“I keep coming back, and I want to bring others with me.”
Hope for each season
Ida Mae Leach was at a low point when God used a speaker at Priority to give her a new sense of purpose. “I was feeling like I was useless,” said Leach, a member of Charity Baptist Church in Carlinville. She had recently moved into an assisted living apartment. Her new living arrangement coincided with the pandemic to create a lonely season for the 87-year-old.
At Priority a few years ago, Leach heard Richard Blackaby speak about how God works in different seasons in a person’s life. When she got home, she ordered his book, “The Seasons of God.”
“I thought, ‘Oh my goodness, I thought I was in the autumn season and the winter season of my life,” Leach said. Right in front of her, though, was an opportunity for a new start. She went back to her community and asked the staff if she could bring in her pastor’s wife and others from her church to have a “Cookies & Devotions” time one afternoon each month.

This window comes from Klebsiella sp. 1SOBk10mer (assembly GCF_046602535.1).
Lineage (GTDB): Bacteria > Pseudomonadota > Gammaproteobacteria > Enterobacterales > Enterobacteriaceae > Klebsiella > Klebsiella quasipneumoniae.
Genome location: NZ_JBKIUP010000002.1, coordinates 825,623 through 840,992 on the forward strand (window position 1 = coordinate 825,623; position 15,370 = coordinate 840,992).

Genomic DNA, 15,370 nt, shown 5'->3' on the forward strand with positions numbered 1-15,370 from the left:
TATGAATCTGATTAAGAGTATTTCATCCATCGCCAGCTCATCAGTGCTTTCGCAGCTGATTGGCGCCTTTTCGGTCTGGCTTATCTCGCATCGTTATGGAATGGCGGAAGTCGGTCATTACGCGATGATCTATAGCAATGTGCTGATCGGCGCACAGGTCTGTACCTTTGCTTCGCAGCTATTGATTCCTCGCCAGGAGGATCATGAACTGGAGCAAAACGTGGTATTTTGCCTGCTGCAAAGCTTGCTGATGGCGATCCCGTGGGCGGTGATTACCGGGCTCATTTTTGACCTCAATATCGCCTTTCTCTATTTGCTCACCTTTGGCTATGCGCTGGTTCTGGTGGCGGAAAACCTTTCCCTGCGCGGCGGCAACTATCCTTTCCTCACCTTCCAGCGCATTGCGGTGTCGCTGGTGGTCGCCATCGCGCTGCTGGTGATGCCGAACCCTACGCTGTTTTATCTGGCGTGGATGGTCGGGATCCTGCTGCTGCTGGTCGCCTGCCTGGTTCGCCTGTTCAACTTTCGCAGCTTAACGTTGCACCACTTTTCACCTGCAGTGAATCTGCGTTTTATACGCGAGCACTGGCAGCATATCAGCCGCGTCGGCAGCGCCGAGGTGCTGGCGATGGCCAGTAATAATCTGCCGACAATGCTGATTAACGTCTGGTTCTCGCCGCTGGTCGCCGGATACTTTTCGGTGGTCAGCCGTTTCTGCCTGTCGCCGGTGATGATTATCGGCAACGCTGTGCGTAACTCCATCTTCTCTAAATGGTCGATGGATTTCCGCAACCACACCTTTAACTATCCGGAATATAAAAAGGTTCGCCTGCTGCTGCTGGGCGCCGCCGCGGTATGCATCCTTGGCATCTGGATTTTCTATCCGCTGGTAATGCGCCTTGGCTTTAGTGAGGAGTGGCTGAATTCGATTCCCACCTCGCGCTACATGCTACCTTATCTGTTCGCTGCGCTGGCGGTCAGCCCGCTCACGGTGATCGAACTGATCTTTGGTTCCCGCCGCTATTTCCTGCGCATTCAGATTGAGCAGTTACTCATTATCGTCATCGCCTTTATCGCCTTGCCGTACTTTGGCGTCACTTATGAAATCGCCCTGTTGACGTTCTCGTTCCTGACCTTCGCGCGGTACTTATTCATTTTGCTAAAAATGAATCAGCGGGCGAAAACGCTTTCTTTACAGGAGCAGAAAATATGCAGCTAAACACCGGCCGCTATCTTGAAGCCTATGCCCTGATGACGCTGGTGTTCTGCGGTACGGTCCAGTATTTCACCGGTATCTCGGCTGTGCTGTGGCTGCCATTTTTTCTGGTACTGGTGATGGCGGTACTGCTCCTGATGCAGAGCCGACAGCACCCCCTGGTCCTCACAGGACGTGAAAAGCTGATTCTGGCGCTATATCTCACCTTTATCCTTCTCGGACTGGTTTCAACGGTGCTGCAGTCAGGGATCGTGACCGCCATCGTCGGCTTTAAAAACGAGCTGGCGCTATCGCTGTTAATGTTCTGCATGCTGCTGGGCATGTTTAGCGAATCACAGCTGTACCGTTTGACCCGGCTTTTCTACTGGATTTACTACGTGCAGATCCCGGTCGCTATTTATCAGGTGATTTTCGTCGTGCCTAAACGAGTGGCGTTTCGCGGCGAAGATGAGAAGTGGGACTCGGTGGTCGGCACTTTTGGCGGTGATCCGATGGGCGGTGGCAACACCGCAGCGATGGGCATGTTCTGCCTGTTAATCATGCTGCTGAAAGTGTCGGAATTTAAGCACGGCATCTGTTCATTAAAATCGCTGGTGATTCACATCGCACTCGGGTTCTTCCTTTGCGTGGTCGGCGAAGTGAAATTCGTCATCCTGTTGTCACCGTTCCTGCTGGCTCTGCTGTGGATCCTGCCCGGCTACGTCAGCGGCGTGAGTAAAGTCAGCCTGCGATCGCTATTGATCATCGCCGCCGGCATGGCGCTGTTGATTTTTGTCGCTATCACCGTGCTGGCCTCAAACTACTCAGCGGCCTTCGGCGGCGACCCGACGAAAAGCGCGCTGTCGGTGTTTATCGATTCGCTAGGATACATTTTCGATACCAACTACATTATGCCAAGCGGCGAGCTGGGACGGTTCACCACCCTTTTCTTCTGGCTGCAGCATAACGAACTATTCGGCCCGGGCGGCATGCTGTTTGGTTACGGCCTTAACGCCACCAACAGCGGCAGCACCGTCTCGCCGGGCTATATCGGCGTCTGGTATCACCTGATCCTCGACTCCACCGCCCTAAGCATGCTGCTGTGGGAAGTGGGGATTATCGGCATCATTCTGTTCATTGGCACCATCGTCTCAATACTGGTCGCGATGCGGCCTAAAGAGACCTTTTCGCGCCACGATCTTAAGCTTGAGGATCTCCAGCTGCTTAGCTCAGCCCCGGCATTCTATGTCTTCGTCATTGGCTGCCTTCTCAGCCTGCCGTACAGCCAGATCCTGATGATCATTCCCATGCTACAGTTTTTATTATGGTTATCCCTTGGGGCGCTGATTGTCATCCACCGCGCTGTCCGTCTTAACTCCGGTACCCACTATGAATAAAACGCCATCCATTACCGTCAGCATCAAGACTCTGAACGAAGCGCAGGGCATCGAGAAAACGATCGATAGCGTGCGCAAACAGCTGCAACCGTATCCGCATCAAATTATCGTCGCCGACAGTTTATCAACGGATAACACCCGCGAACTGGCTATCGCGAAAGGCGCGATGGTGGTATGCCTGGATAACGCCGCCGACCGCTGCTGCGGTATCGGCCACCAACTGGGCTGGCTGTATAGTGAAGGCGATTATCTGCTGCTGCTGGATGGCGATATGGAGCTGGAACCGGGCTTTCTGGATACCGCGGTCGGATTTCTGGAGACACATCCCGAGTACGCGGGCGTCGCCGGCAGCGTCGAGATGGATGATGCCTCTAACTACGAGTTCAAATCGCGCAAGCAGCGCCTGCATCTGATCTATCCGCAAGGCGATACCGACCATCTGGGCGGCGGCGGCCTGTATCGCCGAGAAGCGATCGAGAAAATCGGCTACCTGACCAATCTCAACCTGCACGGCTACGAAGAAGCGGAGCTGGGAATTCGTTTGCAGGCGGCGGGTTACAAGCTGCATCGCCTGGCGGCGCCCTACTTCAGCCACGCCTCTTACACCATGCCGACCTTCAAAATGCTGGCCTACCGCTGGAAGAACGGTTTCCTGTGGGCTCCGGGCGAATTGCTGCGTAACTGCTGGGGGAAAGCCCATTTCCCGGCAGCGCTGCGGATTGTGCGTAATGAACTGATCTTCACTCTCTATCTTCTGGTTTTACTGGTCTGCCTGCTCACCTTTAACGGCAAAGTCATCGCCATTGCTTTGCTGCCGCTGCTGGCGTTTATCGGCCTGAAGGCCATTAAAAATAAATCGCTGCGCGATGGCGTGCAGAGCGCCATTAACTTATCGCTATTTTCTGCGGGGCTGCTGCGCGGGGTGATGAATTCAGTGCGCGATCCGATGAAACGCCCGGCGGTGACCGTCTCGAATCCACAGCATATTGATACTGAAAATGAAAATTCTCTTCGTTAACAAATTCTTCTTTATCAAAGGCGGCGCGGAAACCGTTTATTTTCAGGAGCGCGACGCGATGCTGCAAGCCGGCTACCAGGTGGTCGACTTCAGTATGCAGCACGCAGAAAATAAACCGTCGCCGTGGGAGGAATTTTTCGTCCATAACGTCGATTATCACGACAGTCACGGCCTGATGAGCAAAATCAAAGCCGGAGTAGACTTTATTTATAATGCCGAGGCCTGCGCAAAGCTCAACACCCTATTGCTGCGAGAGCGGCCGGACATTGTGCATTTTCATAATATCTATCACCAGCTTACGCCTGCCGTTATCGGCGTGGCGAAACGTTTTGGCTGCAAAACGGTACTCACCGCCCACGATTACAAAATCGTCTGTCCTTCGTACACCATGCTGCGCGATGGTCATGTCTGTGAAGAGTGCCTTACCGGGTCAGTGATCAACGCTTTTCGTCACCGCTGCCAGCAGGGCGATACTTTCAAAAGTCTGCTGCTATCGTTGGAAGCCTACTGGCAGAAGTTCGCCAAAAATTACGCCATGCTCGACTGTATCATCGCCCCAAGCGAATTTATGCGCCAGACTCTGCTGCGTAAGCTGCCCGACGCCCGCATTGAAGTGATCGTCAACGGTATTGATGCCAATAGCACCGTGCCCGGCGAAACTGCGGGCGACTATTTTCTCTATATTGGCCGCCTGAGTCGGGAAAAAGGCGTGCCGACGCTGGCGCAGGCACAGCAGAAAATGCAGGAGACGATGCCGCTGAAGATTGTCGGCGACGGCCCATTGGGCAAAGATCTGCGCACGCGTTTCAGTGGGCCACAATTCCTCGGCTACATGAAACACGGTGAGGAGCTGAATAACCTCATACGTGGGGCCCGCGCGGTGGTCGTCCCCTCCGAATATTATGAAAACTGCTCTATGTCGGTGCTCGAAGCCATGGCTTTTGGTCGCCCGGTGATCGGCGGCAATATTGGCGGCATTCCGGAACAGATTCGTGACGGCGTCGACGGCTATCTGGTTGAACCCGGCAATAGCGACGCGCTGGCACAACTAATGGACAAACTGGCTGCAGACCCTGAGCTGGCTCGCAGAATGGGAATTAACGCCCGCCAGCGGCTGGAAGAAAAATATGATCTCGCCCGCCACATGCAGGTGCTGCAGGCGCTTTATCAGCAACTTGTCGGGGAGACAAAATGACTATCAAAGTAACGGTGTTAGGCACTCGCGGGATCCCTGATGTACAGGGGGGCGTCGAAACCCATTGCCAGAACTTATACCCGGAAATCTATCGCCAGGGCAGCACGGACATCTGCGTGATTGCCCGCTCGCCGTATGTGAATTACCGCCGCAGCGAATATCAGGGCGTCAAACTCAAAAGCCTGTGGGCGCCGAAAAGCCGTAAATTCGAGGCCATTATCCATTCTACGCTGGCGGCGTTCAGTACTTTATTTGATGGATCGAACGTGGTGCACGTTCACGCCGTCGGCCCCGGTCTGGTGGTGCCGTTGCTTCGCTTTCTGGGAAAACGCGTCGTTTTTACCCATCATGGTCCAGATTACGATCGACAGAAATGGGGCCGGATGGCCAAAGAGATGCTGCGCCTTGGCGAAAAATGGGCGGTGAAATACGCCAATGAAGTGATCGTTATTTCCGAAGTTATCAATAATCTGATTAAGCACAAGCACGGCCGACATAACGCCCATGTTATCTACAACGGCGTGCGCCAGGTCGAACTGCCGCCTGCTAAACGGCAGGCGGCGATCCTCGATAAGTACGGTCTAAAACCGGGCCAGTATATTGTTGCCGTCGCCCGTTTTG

“She told me to go for it,” Leach said. “I had been scared to ask and now I was filled with excitement I had not felt for a long time.”
That spark of courage ignited by the Holy Spirit at Priority helped Leach launch a lasting outreach to her community. The group meets on the second Wednesday of the month for devotions led by her pastor, John Truax. At a recent meeting, Leach said, “They started asking questions, and he did a wonderful job explaining what the Bible said about certain things they wondered about.
“It just blesses my heart to be able to reach out to these people, and it gives me hope. It gives me something to live for.”
The next Priority Women’s Conference is April 26-27, 2024.